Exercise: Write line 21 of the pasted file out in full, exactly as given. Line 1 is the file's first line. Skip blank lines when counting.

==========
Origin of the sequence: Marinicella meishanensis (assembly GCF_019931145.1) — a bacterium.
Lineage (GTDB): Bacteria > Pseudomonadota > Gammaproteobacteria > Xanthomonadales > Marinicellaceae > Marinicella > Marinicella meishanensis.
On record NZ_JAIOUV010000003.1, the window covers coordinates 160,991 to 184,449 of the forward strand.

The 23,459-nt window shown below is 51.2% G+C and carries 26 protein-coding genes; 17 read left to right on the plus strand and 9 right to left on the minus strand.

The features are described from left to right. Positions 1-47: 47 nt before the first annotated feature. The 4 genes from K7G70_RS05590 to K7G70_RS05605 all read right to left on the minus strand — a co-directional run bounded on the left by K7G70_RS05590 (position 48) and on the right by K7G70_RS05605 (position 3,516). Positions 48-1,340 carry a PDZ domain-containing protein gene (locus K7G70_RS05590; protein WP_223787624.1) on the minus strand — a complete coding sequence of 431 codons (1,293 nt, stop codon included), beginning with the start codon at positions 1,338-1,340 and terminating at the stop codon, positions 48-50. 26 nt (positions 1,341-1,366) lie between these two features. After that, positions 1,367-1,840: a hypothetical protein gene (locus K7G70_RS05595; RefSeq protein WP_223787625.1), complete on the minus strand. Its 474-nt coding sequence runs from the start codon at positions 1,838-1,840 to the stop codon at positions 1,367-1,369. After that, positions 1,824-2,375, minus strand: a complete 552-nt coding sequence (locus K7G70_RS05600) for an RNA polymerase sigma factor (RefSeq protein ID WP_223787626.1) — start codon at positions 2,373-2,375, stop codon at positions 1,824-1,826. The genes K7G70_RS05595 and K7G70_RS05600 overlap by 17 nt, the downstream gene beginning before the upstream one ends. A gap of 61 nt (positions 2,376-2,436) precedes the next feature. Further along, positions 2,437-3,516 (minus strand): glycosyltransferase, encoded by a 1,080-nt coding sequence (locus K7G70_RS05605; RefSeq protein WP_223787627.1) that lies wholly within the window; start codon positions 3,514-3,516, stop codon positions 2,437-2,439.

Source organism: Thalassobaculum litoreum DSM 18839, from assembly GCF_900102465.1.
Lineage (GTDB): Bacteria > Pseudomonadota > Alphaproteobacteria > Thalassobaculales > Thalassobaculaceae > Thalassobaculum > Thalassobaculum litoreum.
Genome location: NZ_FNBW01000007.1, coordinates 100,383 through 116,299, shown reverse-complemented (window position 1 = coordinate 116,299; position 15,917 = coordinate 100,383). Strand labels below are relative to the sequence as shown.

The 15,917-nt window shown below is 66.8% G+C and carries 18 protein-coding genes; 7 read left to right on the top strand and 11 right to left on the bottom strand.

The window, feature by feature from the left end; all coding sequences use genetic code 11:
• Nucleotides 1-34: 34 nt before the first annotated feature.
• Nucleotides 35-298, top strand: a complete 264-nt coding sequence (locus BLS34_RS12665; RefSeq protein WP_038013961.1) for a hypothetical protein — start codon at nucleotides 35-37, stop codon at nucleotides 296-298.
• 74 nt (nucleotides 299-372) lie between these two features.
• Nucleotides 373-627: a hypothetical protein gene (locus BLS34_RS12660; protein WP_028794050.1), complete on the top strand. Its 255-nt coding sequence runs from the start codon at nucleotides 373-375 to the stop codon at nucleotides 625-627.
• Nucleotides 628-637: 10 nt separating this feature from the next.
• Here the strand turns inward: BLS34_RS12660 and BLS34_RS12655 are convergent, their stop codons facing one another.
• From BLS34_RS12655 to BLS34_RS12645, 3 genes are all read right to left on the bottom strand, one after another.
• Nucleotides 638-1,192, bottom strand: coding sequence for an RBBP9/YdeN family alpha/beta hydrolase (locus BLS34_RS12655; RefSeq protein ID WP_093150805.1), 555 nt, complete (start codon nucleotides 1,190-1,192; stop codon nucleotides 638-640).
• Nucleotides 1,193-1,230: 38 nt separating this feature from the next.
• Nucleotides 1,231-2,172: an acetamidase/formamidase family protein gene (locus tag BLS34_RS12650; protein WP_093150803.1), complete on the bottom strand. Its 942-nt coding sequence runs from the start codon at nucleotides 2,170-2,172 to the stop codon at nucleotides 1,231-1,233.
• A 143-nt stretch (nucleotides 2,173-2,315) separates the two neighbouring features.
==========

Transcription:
• A 143-nt stretch (nucleotides 2,173-2,315) separates the two neighbouring features.